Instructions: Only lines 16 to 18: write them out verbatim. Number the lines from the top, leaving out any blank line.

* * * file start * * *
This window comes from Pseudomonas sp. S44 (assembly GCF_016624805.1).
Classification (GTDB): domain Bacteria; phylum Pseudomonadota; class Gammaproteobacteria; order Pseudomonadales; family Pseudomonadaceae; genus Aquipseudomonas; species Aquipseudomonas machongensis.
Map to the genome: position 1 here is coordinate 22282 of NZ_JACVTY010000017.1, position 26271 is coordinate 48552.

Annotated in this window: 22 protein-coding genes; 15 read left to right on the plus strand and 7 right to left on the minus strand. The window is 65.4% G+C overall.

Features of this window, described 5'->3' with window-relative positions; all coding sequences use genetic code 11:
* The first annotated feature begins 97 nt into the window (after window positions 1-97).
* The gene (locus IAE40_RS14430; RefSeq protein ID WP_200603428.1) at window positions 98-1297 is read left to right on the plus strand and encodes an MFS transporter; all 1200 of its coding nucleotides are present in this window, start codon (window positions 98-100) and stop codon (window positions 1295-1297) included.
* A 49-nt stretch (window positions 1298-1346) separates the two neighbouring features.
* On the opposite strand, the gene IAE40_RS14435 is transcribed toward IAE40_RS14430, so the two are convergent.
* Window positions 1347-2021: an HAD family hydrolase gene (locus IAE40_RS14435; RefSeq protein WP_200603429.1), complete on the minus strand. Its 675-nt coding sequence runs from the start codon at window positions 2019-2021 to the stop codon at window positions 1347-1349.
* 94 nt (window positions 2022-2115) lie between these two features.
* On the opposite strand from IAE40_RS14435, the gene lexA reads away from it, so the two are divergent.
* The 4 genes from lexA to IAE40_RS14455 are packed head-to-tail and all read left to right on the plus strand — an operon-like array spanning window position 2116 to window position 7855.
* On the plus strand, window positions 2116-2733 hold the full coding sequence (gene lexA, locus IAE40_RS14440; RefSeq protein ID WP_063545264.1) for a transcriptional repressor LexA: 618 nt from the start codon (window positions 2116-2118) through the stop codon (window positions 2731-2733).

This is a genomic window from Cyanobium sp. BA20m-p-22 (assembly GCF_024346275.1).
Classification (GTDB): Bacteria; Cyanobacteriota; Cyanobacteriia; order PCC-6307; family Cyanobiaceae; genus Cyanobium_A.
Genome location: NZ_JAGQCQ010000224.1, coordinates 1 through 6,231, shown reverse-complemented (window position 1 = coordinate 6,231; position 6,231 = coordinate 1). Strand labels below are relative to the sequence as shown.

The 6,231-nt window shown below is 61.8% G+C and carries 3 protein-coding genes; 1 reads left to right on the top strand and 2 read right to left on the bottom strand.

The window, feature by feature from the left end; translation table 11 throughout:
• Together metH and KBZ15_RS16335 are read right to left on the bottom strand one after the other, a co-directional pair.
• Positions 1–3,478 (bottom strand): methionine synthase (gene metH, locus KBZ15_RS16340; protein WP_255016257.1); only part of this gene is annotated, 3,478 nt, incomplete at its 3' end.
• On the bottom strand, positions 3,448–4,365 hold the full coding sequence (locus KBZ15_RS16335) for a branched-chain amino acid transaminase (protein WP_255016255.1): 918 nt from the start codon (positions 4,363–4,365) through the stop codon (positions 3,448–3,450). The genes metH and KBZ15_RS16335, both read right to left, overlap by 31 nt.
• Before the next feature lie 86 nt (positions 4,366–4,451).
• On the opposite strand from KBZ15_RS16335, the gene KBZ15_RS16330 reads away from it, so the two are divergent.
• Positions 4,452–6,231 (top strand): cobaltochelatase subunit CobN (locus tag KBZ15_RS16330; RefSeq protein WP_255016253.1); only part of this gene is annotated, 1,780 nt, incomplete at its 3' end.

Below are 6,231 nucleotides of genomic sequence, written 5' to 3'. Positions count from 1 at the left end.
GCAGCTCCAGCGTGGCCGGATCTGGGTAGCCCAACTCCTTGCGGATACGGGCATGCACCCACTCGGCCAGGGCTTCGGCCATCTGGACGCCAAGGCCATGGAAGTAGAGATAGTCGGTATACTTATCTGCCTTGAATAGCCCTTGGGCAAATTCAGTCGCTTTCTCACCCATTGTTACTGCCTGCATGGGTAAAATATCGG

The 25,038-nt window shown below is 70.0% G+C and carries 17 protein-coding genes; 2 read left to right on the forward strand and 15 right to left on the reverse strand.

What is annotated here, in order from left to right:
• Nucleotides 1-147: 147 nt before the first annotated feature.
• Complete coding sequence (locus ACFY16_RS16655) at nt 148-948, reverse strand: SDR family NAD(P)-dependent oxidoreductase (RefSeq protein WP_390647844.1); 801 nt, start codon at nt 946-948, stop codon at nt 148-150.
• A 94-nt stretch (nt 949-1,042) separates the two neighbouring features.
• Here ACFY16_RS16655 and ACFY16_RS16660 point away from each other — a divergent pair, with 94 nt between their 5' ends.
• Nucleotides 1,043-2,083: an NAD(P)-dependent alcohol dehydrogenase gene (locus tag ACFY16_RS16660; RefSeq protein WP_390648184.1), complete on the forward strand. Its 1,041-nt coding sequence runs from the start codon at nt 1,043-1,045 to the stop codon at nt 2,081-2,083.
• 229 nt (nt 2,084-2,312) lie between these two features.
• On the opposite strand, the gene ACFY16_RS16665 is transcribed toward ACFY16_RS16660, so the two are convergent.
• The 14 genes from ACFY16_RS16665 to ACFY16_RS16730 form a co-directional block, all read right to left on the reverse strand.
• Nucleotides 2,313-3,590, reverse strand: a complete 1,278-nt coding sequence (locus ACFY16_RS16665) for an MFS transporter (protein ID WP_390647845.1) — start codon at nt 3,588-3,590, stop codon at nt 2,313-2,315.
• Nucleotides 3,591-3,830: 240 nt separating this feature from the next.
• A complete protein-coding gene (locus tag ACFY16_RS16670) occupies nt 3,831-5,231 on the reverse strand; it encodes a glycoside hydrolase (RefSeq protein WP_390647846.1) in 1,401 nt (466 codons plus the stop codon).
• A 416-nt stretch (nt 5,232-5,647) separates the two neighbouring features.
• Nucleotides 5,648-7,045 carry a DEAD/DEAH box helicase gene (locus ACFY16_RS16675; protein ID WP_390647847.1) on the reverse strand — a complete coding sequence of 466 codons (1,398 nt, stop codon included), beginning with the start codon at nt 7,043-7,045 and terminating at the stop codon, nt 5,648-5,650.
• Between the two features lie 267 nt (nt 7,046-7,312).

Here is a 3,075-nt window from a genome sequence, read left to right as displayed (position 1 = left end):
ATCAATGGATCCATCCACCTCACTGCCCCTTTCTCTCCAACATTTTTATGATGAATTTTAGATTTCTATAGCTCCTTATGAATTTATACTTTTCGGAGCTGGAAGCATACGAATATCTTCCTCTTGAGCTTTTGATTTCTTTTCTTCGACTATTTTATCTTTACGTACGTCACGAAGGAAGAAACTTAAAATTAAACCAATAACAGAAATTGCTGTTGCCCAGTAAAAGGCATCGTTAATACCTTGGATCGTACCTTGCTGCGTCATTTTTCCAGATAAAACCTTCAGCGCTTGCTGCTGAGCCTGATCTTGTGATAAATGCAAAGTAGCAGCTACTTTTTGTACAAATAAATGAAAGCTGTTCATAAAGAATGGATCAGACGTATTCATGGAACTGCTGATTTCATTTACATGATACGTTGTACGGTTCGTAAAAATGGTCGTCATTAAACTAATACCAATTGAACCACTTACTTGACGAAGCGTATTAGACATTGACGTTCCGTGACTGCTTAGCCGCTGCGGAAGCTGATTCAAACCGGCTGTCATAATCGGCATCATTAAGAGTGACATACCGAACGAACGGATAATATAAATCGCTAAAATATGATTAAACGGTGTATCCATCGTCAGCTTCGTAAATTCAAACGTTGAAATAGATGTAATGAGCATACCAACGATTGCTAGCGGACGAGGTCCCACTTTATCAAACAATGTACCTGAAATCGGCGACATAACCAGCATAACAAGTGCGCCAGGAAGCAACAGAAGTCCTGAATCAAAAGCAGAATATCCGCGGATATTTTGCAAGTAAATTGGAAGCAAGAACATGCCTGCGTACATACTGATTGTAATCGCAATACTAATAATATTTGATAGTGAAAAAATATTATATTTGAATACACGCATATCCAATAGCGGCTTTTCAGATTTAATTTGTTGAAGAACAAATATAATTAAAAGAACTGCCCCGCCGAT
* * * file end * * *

Classification (GTDB): Bacteria; Cyanobacteriota; Cyanobacteriia; order PCC-6307; family Cyanobiaceae; genus Cyanobium_A.
Genome location: NZ_JAGQCQ010000224.1, coordinates 1 through 6,231, shown reverse-complemented (window position 1 = coordinate 6,231; position 6,231 = coordinate 1). Strand labels below are relative to the sequence as shown.

The 6,231-nt window shown below is 61.8% G+C and carries 3 protein-coding genes; 1 reads left to right on the top strand and 2 read right to left on the bottom strand.